COVID-19’s unfortunate impact on our society is apparent, from our public health, to our economy, to our politics. However, a lesser-known trend that COVID-19 has exacerbated is a decline in regular child immunizations such as the influenza vaccine, also known as the flu shot. This is interesting to consider, given the increasing prominence of anti-vaxxers during the pandemic. Currently, the Centers for Disease Control and Prevention (CDC) is researching why this trend exists.
A study done by Murthy et al. highlighted a few reasons for this unusual situation. First off, the stay-at-home order in early quarantine greatly decreased the number of child immunizations. Since people were encouraged to reduce outdoor activities as much as possible, clinics saw an inevitable decrease in appointments and immunizations. While it was also shown that up-to-date vaccination rates increased after the lockdown was lifted, it did not increase enough to make up for the previous decrease. This raises the question: why haven’t child vaccination rates rebounded completely? Exact reasons are unknown, as we are still living in an ongoing pandemic, but there are some proposed theories.
First off, parents may fear the presence of COVID-19 in healthcare settings and don’t want their child to get infected. People unknowingly positive with COVID-19 may come in for appointments at a primary care provider and transmit the virus to other unsuspecting individuals. Additionally, children under five are not able to be vaccinated against the coronavirus at the moment, as per CDC guidelines. This adds another layer of fear since they aren’t as protected, especially if they suffer from preexisting conditions. However, many health clinics now require COVID screening before coming in for an appointment. They ask questions such as, “Have you been in contact with someone who has tested positive for COVID-19?,” or “Have you tested positive for COVID-19 recently?” This largely limits the amount of infected individuals who might otherwise come in for a visit and spread the virus. Even though it is not a completely foolproof preventative measure, it can alleviate many fears parents of young children may have in bringing their children in for vaccinations.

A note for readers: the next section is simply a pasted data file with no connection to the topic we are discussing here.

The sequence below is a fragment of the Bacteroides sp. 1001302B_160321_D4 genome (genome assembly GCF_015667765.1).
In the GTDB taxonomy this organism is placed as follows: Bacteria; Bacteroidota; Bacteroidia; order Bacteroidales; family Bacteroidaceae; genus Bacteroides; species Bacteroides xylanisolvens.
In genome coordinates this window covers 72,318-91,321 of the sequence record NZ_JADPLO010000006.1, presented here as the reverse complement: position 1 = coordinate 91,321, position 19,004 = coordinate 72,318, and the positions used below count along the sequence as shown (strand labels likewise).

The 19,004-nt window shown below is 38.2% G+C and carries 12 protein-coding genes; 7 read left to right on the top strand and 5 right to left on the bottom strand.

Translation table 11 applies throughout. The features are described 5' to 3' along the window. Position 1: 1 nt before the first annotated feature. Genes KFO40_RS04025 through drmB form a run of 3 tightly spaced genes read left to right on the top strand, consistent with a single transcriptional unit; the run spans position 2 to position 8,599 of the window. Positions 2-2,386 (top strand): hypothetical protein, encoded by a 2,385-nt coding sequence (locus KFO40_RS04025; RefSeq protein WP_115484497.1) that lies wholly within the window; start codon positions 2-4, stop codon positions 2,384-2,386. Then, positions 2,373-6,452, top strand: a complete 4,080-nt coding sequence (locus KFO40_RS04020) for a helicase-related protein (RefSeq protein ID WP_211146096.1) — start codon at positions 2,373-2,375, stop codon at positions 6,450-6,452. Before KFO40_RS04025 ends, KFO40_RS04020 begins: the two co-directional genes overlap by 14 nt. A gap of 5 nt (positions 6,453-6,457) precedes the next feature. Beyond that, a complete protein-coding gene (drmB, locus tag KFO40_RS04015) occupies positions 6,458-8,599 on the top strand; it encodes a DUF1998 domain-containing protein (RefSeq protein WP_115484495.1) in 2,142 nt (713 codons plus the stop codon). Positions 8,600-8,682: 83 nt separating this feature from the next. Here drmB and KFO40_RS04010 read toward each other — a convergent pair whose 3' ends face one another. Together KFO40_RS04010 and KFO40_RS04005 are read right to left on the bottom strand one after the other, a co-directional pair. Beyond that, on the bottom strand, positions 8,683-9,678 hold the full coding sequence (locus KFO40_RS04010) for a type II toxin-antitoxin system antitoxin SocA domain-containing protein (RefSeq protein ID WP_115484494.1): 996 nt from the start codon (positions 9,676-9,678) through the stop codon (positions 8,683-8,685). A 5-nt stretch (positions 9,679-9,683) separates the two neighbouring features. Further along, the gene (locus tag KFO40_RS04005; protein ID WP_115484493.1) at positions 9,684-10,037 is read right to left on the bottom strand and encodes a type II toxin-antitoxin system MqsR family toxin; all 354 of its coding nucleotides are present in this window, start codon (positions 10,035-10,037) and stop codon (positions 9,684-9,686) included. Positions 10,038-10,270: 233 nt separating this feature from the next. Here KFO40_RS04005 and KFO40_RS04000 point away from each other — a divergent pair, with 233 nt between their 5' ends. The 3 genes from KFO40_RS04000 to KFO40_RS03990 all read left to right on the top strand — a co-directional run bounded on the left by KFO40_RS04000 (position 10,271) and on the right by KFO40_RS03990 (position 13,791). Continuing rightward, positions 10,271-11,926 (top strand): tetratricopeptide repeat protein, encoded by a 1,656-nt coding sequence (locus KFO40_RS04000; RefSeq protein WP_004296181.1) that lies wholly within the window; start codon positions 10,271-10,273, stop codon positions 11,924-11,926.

Secondly, this pandemic has also seen a rise in the anti-vaxxer movement—which consists of individuals that do not want to get vaccinated for COVID-19. Given how far-fetched some theories are, including government microchipping, such fears are misplaced. While this anti-vax movement is specific to the COVID-19 vaccine, it could also be inciting a general distrust of vaccinations, potentially causing the overall decrease in child immunizations.
Given this decrease, we should put a greater emphasis on the importance of getting vaccinated. Alongside existing federal and state vaccination mandates for entry to schools and workplaces, the government can enforce stricter measures to increase vaccination rates. Since the United States is seeing such a prominent anti-vax movement, it seems that we need more effective policy measures and better vaccine education and outreach. Vaccine outreach clinics in rural and impoverished areas would help individuals in these “healthcare deserts” who have less access to treatments. Most importantly, proper education about how vaccines work and how to prevent illness should be emphasized in schools and in the public sphere. This could include having general assemblies in school and work about vaccinations, or even advertisements across multiple media sites. Perhaps we will see vaccination rates return to baseline and hopefully even increase with these measures.